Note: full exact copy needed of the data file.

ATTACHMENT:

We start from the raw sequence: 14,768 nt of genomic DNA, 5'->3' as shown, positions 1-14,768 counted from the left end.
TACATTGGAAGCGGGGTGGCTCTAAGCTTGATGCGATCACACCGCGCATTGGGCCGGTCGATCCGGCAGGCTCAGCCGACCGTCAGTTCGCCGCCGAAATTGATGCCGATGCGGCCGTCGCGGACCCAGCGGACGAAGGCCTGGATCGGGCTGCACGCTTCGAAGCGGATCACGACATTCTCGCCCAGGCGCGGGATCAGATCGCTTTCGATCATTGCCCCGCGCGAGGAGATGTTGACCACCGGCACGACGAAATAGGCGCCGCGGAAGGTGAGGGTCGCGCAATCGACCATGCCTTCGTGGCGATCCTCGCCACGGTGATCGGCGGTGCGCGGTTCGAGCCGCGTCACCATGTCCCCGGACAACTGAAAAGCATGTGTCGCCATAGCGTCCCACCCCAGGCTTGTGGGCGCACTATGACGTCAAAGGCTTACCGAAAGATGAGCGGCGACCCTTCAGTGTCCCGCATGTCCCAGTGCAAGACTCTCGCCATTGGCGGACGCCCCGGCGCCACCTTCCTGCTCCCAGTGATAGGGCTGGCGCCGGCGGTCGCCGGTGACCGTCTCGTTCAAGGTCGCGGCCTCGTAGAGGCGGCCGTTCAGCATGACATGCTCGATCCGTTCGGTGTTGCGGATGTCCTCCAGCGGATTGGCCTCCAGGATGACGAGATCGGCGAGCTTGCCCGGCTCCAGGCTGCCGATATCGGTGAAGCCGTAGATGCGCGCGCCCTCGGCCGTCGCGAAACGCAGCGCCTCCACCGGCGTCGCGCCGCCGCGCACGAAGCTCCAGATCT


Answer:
We start from the raw sequence: 14,768 nt of genomic DNA, 5'->3' as shown, positions 1-14,768 counted from the left end.
TACATTGGAAGCGGGGTGGCTCTAAGCTTGATGCGATCACACCGCGCATTGGGCCGGTCGATCCGGCAGGCTCAGCCGACCGTCAGTTCGCCGCCGAAATTGATGCCGATGCGGCCGTCGCGGACCCAGCGGACGAAGGCCTGGATCGGGCTGCACGCTTCGAAGCGGATCACGACATTCTCGCCCAGGCGCGGGATCAGATCGCTTTCGATCATTGCCCCGCGCGAGGAGATGTTGACCACCGGCACGACGAAATAGGCGCCGCGGAAGGTGAGGGTCGCGCAATCGACCATGCCTTCGTGGCGATCCTCGCCACGGTGATCGGCGGTGCGCGGTTCGAGCCGCGTCACCATGTCCCCGGACAACTGAAAAGCATGTGTCGCCATAGCGTCCCACCCCAGGCTTGTGGGCGCACTATGACGTCAAAGGCTTACCGAAAGATGAGCGGCGACCCTTCAGTGTCCCGCATGTCCCAGTGCAAGACTCTCGCCATTGGCGGACGCCCCGGCGCCACCTTCCTGCTCCCAGTGATAGGGCTGGCGCCGGCGGTCGCCGGTGACCGTCTCGTTCAAGGTCGCGGCCTCGTAGAGGCGGCCGTTCAGCATGACATGCTCGATCCGTTCGGTGTTGCGGATGTCCTCCAGCGGATTGGCCTCCAGGATGACGAGATCGGCGAGCTTGCCCGGCTCCAGGCTGCCGATATCGGTGAAGCCGTAGATGCGCGCGCCCTCGGCCGTCGCGAAACGCAGCGCCTCCACCGGCGTCGCGCCGCCGCGCACGAAGCTCCAGATCT